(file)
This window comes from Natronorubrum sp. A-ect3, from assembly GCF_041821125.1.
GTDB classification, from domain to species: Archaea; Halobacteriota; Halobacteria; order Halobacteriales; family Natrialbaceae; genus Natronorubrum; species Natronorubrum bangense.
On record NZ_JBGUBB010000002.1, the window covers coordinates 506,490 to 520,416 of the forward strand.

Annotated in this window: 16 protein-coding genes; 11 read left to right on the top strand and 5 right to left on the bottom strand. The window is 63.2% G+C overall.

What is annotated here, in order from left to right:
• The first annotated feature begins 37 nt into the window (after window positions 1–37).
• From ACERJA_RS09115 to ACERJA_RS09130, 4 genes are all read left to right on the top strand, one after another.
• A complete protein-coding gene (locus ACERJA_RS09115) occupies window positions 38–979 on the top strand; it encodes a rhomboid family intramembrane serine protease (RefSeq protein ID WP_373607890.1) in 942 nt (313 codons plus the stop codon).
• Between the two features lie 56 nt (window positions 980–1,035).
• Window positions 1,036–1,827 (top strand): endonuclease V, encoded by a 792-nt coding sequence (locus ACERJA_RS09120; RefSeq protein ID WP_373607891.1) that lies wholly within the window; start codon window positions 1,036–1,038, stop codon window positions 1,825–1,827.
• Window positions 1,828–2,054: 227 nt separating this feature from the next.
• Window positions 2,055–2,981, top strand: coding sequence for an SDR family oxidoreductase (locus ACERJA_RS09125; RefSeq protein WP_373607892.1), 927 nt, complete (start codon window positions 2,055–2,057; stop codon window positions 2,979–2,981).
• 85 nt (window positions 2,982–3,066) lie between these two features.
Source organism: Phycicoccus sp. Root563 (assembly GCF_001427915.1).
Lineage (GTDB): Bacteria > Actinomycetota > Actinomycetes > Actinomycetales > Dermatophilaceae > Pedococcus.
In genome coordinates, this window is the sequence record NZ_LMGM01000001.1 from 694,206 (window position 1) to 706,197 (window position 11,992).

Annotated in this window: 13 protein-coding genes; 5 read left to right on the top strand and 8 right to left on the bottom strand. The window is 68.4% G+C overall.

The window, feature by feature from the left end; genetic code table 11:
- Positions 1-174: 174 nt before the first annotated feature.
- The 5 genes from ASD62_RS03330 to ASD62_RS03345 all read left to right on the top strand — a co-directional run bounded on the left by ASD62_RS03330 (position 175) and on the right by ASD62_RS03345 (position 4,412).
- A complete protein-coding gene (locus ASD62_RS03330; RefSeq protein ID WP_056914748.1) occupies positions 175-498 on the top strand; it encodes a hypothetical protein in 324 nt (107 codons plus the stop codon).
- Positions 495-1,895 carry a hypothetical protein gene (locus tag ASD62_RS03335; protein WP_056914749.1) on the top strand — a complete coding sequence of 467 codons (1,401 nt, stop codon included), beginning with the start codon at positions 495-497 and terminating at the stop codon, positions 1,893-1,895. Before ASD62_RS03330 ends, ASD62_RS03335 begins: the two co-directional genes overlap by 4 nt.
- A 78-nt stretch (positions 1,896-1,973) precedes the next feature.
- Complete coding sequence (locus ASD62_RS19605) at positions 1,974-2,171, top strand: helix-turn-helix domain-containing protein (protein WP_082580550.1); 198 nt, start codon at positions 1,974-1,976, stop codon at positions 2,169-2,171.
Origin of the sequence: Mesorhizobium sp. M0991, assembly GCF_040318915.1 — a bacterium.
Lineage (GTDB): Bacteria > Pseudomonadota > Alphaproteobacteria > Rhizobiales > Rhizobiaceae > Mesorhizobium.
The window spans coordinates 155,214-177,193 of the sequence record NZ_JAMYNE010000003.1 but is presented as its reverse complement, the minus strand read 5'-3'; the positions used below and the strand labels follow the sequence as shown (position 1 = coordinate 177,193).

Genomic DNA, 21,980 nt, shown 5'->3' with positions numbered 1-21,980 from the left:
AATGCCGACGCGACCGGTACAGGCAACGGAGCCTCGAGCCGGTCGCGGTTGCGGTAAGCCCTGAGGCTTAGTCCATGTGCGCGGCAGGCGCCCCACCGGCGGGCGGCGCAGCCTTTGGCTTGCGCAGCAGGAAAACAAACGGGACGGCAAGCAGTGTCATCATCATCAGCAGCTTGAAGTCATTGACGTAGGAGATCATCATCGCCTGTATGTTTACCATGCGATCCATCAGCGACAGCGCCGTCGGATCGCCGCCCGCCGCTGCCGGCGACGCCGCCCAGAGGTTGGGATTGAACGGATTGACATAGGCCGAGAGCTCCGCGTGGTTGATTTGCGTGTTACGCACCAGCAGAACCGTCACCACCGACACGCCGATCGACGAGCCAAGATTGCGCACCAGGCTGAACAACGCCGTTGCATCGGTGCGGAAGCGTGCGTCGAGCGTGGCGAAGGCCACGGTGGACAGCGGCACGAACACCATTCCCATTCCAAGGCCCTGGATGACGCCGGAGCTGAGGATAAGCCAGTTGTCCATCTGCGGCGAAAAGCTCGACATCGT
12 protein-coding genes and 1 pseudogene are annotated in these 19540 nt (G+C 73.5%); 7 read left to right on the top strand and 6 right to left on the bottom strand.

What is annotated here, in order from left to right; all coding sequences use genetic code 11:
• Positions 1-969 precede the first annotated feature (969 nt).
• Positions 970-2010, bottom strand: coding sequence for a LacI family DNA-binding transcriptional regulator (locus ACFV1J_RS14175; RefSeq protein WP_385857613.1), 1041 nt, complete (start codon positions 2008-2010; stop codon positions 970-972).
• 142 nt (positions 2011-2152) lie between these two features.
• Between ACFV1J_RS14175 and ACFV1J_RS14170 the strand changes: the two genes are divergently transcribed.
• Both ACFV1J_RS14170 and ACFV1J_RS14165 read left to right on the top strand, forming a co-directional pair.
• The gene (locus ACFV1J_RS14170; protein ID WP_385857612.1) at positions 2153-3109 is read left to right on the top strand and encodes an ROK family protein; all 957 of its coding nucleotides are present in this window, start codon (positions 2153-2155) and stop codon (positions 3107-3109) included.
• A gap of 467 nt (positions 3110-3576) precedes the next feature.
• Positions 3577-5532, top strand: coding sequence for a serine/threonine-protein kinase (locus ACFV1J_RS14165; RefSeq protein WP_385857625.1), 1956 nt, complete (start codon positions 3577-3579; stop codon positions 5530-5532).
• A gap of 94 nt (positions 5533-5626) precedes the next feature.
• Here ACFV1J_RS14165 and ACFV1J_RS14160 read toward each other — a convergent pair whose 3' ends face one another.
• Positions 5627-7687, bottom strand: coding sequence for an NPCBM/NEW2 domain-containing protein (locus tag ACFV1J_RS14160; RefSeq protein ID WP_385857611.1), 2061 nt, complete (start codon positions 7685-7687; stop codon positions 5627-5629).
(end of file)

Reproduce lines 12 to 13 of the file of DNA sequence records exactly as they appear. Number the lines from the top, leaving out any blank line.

• Window positions 2,055–2,981, top strand: coding sequence for an SDR family oxidoreductase (locus ACERJA_RS09125; RefSeq protein WP_373607892.1), 927 nt, complete (start codon window positions 2,055–2,057; stop codon window positions 2,979–2,981).
• 85 nt (window positions 2,982–3,066) lie between these two features.